Supreme Court Overturns Physical Presence Test: Internet Retailers May Now be Required to Collect Sales Tax


National Bellas Hess v. Illinois was decided by the Supreme Court in 1967, and Quill Corp v. North Dakota upheld National Bellas Hess in 1992. Those cases held that a state cannot require a business that has no physical presence in the state to collect sales taxes. The issue in those cases was mail-order sales. A half-century, and an internet revolution later, in South Dakota v. Wayfair, the Supreme Court narrowly (5 to 4) decided to overturn National Bellas Hess and Quill holding that the physical presence rule is “unsound and incorrect.”

 

At issue in South Dakota v. Wayfair was a statute that would require out-of-state retailers to collect and remit sales taxes if the retailer, on an annual basis, delivers more than $100,000 of goods or services in the state, or, engages in 200 or more separate transactions for the delivery of goods or services into the state.

 

The court stated “[t]he physical presence rule has long been criticized as giving out-of-state sellers an advantage. Each year, it becomes further removed from economic reality and results in significant revenue losses to the States. . . The Internet revolution has made Quill’s original error all the more egregious and harmful.”

 

In the absence of Quill and Bellas Hess, the test is the test set out in Complete Auto Transit, Inc. v. Brady, which held that a state “may tax exclusively interstate commerce so long as the tax does not create any effect forbidden by the Commerce Clause” of the Constitution. The Complete Auto test says that a tax will be sustained as long as it (1) applies to an activity with a substantial nexus with the taxing State, (2) is fairly apportioned, (3) does not discriminate against interstate commerce, and (4) is fairly related to the services the State provides. Here, the court held that the nexus is clearly sufficient, the statute applies only to sellers who engage in a significant quantity of business in the State, and respondents are large, national companies that undoubtedly maintain an extensive virtual presence.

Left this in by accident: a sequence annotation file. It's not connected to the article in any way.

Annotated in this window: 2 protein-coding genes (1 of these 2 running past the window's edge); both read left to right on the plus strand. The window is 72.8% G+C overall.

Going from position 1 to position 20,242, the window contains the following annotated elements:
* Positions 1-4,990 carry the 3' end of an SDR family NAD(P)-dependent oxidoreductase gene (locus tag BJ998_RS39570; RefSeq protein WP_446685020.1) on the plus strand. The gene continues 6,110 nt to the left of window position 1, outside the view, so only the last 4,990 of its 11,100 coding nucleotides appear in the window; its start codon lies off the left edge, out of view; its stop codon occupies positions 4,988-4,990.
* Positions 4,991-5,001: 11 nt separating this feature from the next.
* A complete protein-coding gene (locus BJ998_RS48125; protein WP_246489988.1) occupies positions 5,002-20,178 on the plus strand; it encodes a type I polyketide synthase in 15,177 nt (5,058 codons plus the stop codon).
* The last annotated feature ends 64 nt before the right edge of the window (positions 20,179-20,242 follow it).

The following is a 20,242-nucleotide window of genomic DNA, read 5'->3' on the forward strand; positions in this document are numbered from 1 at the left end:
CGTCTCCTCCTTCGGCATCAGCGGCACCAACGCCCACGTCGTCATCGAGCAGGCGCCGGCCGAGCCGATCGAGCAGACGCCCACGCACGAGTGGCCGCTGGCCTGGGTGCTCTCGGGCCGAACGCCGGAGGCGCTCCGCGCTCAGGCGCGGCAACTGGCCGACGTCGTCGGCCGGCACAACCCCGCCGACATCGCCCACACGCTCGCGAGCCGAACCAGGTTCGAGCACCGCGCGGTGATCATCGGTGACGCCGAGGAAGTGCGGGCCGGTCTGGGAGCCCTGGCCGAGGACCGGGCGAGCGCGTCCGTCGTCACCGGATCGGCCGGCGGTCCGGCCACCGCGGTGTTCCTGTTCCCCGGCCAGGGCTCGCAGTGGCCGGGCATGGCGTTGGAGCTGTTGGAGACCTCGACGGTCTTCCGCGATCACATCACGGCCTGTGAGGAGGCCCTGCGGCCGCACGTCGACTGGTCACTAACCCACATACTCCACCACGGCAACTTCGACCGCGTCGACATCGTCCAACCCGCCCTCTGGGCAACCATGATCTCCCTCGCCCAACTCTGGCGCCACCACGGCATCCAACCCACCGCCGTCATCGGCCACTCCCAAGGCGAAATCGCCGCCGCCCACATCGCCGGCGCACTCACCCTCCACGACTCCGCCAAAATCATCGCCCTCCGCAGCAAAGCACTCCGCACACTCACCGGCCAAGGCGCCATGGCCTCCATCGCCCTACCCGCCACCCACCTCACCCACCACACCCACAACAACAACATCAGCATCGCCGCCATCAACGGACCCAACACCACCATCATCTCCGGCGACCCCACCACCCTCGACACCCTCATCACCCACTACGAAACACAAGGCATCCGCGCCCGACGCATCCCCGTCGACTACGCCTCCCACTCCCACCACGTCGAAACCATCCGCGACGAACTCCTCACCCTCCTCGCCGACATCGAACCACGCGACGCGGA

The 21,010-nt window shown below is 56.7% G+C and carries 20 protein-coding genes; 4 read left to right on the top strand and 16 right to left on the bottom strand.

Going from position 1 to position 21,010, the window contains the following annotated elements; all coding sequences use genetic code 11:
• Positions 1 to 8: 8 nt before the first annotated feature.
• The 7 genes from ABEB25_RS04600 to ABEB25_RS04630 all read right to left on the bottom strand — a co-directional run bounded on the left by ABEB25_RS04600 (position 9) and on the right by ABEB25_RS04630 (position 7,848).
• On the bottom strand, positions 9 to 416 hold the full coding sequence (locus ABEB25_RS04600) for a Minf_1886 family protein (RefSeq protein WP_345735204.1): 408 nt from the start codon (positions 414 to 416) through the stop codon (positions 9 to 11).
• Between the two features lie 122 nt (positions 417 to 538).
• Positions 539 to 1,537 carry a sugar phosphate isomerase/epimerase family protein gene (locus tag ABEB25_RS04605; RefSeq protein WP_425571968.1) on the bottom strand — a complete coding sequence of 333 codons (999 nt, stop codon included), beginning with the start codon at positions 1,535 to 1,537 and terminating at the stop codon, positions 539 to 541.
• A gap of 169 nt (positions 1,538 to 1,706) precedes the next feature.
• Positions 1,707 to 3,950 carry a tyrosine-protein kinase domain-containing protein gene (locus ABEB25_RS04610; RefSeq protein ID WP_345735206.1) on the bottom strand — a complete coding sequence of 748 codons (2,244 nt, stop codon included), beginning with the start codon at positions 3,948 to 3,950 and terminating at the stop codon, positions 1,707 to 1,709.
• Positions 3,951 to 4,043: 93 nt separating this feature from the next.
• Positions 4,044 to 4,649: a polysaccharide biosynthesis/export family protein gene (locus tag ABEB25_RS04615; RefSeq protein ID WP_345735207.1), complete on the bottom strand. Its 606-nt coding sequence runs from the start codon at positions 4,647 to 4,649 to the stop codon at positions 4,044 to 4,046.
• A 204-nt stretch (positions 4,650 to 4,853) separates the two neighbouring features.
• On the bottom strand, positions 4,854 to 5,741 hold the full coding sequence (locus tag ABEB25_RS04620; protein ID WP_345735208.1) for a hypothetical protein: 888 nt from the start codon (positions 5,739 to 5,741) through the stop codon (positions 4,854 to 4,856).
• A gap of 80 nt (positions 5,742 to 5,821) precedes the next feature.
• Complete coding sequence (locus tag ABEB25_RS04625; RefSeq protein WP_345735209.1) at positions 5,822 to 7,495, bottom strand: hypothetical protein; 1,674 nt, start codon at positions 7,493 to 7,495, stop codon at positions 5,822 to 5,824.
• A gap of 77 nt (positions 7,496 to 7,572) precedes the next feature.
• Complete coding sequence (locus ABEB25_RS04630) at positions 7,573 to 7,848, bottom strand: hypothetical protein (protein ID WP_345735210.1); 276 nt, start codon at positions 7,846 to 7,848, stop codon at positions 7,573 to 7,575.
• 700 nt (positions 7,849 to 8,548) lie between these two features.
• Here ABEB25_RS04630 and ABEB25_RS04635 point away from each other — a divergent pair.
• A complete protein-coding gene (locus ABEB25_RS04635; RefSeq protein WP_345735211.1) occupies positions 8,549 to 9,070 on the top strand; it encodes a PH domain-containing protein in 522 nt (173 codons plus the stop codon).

The dissent, in this case, agrees that Bellas Hess was wrongly decided but does not agree that the physical presence test should be overturned. In fact, the dissent believes that the internet revolution is the reason the test should be upheld and all but dares Congress to enact legislation to deal with this issue. “Nothing in today’s decision precludes Congress from continuing to seek a legislative solution,” Roberts dissent says right before he laments that the decision will probably mean that Congress won’t act. Roberts also notes that states and local governments are already finding ways to deal with this issue to the extent that states are currently able to collect approximately 80% of the tax revenue from retailers without physical presence.

 

Robert’s dissent concludes “The Constitution gives Congress the power ‘[t]o regulate Commerce . . . among the several States.’ Art. I, §8. I would let Congress decide whether to depart from the physical-presence rule that has governed this area for half a century.”

 

Hey Congress, . . . your move.

 

If your company utilizes the internet for sales, you should be aware of the ramifications of this ruling on your business. For additional information, contact a member of the LaPorte Tax Services Group.

 

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